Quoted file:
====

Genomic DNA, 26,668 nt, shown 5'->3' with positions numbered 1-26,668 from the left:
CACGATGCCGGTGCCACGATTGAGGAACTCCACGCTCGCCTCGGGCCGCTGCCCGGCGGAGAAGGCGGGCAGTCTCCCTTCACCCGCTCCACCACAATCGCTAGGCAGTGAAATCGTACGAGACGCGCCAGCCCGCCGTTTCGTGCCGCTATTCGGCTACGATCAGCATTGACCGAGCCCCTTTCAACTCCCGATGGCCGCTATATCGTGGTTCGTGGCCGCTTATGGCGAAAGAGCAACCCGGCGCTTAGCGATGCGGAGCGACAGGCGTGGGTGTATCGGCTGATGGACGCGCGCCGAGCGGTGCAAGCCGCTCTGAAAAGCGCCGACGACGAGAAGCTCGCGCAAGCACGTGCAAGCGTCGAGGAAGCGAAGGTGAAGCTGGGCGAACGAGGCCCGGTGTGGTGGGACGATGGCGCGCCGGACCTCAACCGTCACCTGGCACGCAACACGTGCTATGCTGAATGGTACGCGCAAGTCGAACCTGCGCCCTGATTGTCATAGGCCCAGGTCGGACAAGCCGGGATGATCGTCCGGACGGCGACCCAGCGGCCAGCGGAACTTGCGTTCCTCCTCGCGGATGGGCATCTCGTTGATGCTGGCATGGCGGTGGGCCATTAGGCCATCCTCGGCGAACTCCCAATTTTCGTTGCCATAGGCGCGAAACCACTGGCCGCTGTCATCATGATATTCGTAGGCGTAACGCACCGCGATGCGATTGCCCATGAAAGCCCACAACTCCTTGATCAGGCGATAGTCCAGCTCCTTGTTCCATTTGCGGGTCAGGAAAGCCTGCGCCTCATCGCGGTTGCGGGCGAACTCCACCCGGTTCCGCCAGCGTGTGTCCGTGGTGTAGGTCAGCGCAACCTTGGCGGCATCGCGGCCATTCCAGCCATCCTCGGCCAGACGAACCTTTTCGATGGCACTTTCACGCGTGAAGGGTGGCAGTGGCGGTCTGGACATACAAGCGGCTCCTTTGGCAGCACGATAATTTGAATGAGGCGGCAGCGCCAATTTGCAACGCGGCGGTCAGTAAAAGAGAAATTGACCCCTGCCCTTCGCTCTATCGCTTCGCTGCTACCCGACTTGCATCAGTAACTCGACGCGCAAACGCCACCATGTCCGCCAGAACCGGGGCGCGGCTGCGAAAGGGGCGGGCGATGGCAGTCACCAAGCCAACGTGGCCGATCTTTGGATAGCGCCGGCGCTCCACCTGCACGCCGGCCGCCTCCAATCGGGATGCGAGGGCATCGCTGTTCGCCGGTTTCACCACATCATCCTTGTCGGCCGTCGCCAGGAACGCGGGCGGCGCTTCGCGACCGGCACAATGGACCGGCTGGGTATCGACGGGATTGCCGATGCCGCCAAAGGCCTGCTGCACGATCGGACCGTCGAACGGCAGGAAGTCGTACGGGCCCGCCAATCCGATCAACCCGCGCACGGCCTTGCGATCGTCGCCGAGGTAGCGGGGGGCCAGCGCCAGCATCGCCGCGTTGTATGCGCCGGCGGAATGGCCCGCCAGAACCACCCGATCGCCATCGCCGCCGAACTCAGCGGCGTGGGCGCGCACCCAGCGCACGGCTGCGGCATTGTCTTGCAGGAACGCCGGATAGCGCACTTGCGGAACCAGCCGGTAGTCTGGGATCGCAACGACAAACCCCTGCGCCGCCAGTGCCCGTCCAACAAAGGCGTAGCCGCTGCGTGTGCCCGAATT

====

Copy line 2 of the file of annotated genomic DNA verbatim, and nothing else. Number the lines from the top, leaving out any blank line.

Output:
CACGATGCCGGTGCCACGATTGAGGAACTCCACGCTCGCCTCGGGCCGCTGCCCGGCGGAGAAGGCGGGCAGTCTCCCTTCACCCGCTCCACCACAATCGCTAGGCAGTGAAATCGTACGAGACGCGCCAGCCCGCCGTTTCGTGCCGCTATTCGGCTACGATCAGCATTGACCGAGCCCCTTTCAACTCCCGATGGCCGCTATATCGTGGTTCGTGGCCGCTTATGGCGAAAGAGCAACCCGGCGCTTAGCGATGCGGAGCGACAGGCGTGGGTGTATCGGCTGATGGACGCGCGCCGAGCGGTGCAAGCCGCTCTGAAAAGCGCCGACGACGAGAAGCTCGCGCAAGCACGTGCAAGCGTCGAGGAAGCGAAGGTGAAGCTGGGCGAACGAGGCCCGGTGTGGTGGGACGATGGCGCGCCGGACCTCAACCGTCACCTGGCACGCAACACGTGCTATGCTGAATGGTACGCGCAAGTCGAACCTGCGCCCTGATTGTCATAGGCCCAGGTCGGACAAGCCGGGATGATCGTCCGGACGGCGACCCAGCGGCCAGCGGAACTTGCGTTCCTCCTCGCGGATGGGCATCTCGTTGATGCTGGCATGGCGGTGGGCCATTAGGCCATCCTCGGCGAACTCCCAATTTTCGTTGCCATAGGCGCGAAACCACTGGCCGCTGTCATCATGATATTCGTAGGCGTAACGCACCGCGATGCGATTGCCCATGAAAGCCCACAACTCCTTGATCAGGCGATAGTCCAGCTCCTTGTTCCATTTGCGGGTCAGGAAAGCCTGCGCCTCATCGCGGTTGCGGGCGAACTCCACCCGGTTCCGCCAGCGTGTGTCCGTGGTGTAGGTCAGCGCAACCTTGGCGGCATCGCGGCCATTCCAGCCATCCTCGGCCAGACGAACCTTTTCGATGGCACTTTCACGCGTGAAGGGTGGCAGTGGCGGTCTGGACATACAAGCGGCTCCTTTGGCAGCACGATAATTTGAATGAGGCGGCAGCGCCAATTTGCAACGCGGCGGTCAGTAAAAGAGAAATTGACCCCTGCCCTTCGCTCTATCGCTTCGCTGCTACCCGACTTGCATCAGTAACTCGACGCGCAAACGCCACCATGTCCGCCAGAACCGGGGCGCGGCTGCGAAAGGGGCGGGCGATGGCAGTCACCAAGCCAACGTGGCCGATCTTTGGATAGCGCCGGCGCTCCACCTGCACGCCGGCCGCCTCCAATCGGGATGCGAGGGCATCGCTGTTCGCCGGTTTCACCACATCATCCTTGTCGGCCGTCGCCAGGAACGCGGGCGGCGCTTCGCGACCGGCACAATGGACCGGCTGGGTATCGACGGGATTGCCGATGCCGCCAAAGGCCTGCTGCACGATCGGACCGTCGAACGGCAGGAAGTCGTACGGGCCCGCCAATCCGATCAACCCGCGCACGGCCTTGCGATCGTCGCCGAGGTAGCGGGGGGCCAGCGCCAGCATCGCCGCGTTGTATGCGCCGGCGGAATGGCCCGCCAGAACCACCCGATCGCCATCGCCGCCGAACTCAGCGGCGTGGGCGCGCACCCAGCGCACGGCTGCGGCATTGTCTTGCAGGAACGCCGGATAGCGCACTTGCGGAACCAGCCGGTAGTCTGGGATCGCAACGACAAACCCCTGCGCCGCCAGTGCCCGTCCAACAAAGGCGTAGCCGCTGCGTGTGCCCGAATT